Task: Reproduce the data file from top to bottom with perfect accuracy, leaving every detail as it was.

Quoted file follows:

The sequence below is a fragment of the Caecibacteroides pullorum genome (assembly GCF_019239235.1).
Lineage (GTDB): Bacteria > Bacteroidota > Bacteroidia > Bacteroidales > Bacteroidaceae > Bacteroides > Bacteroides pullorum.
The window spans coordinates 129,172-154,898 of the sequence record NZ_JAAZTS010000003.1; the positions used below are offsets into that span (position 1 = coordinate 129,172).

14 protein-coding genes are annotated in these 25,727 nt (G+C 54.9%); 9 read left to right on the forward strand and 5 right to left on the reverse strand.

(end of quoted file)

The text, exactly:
The sequence below is a fragment of the Caecibacteroides pullorum genome (assembly GCF_019239235.1).
Lineage (GTDB): Bacteria > Bacteroidota > Bacteroidia > Bacteroidales > Bacteroidaceae > Bacteroides > Bacteroides pullorum.
The window spans coordinates 129,172-154,898 of the sequence record NZ_JAAZTS010000003.1; the positions used below are offsets into that span (position 1 = coordinate 129,172).

14 protein-coding genes are annotated in these 25,727 nt (G+C 54.9%); 9 read left to right on the forward strand and 5 right to left on the reverse strand.